People who suffer from chronic depression may have a new method for dealing with their condition that doesn't involve popping another pill. A new study has found that mindfulness-based cognitive therapy may be just as effective as antidepressants in controlling long-term issues with depression.

Mindfulness-based cognitive therapy (MBCT) is a group-based therapy that teaches people how to become more aware of the thoughts and feelings that they have — particularly those that trigger depression — and how to deal more constructively with those feelings before they lead to a depressive episode.

For the study, researchers recruited 424 adults around the age of 50 who had been diagnosed with chronic depression and were taking antidepressants. About half of the participants were allowed to keep taking their medication while the other half were asked to wean off the antidepressants and begin participating in MBCT sessions. These sessions involved a two-hour class weekly for eight weeks and periodic refresher classes for the next year.

At the end of the two-year study period, researchers found that participants taking antidepressants and those using MBCT had an equal number of depression-free days. They also noted that 44 percent of the MBCT group, vs. 47 percent of the antidepressant group, had a relapse. Both groups described similar feelings about their overall quality of life.

“Currently, maintenance antidepressant medication is the key treatment for preventing relapse, reducing the likelihood of relapse or recurrence by up to two-thirds when taken correctly,” said Richard Byng, co-author of the study and professor at Plymouth University Peninsula Schools of Medicine and Dentistry in the United Kingdom. “However, there are many people who, for a number of different reasons, are unable to keep on a course of medication for depression. Moreover, many people do not wish to remain on medication for indefinite periods, or cannot tolerate its side effects."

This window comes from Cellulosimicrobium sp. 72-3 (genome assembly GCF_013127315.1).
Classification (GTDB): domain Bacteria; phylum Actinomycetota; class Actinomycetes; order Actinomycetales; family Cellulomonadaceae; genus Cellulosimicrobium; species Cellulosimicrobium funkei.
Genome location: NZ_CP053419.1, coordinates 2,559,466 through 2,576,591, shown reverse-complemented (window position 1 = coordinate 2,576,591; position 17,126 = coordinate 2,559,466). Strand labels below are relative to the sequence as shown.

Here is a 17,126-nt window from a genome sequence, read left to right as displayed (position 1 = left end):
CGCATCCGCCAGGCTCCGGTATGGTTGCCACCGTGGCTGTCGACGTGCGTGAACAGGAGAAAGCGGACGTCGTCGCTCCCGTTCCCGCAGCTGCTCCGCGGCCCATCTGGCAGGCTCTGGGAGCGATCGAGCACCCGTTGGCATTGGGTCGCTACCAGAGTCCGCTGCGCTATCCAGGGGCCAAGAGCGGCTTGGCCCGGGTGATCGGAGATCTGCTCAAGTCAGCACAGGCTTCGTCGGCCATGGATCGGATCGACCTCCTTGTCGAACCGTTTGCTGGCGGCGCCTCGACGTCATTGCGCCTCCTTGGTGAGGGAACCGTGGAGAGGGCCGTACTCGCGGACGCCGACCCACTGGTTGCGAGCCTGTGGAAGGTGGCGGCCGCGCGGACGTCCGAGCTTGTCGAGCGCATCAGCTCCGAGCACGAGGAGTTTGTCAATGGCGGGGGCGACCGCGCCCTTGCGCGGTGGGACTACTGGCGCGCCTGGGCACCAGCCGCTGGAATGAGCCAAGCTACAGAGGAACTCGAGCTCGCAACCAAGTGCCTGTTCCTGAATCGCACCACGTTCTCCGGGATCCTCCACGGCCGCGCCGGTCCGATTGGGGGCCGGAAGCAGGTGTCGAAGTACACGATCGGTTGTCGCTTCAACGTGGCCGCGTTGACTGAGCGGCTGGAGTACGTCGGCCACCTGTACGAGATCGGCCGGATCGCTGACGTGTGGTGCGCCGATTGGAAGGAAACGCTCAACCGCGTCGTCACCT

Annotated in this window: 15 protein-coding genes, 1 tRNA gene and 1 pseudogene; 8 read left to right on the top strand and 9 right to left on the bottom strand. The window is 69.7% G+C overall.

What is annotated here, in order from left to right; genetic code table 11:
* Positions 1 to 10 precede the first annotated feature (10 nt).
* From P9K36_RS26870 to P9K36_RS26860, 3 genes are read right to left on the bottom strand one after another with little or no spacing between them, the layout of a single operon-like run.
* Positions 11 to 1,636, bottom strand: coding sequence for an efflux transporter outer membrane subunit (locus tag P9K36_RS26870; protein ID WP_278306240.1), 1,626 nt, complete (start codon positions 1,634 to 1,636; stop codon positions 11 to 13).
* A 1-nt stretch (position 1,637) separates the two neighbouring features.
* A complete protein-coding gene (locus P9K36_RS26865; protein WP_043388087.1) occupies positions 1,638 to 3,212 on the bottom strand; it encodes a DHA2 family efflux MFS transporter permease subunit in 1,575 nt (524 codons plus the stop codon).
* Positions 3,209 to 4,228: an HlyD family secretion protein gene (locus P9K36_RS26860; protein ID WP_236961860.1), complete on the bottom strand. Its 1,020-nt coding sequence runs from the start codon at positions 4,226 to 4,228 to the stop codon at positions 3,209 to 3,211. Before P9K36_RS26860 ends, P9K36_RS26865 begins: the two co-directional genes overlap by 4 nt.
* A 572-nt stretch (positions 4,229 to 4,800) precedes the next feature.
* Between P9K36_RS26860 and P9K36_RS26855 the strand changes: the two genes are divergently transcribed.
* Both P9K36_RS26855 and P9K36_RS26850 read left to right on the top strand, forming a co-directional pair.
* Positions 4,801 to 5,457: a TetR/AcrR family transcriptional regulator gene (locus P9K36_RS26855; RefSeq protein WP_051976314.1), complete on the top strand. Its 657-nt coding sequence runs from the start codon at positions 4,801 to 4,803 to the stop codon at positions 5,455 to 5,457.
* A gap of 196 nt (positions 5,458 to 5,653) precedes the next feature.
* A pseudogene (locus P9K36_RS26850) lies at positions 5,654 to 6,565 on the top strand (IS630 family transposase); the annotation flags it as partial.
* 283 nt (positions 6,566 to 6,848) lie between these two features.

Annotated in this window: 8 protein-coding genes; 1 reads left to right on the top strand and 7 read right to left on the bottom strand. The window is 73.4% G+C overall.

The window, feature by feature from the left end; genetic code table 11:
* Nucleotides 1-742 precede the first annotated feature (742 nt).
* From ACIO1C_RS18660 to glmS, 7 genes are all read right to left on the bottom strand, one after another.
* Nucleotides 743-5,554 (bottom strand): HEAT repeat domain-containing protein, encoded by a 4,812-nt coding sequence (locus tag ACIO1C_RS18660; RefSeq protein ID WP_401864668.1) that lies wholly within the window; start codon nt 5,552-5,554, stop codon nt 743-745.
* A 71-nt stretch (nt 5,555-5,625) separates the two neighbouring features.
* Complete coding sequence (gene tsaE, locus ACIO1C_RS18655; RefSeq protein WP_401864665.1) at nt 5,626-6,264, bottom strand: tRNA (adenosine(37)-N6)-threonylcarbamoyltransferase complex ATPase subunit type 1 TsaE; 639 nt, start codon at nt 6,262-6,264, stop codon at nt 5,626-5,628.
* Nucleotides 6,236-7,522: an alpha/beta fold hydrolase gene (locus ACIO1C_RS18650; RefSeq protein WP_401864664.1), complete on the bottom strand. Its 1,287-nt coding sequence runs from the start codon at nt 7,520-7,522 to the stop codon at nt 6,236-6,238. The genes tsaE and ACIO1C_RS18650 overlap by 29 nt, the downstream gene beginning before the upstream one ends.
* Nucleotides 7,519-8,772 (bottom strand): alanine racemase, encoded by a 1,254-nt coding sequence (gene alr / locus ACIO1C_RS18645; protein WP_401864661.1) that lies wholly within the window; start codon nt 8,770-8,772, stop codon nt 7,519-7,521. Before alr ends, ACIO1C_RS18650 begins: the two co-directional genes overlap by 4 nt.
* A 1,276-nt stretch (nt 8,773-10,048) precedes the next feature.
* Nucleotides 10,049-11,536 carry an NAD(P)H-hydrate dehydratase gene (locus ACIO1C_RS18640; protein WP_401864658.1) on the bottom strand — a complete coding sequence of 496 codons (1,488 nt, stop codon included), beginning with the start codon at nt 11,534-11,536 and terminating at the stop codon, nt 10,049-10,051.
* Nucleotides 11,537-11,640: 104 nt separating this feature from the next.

For these people — those who don't do well or don't want to deal with long-term medication — MBCT might be a viable option for controlling chronic depression. But the study's authors warn that patients should not ditch their medications cold turkey. Talk to your doctor about creating a plan for weaning off of antidepressants while you enroll in an MBCT program. With professional help and some luck, you could be drug-free and depression-free in no time.

Can mindfulness be as effective as antidepressants?
When patients with chronic depression are given the tools to combat depression, they are able to stave it off without medication, new research shows.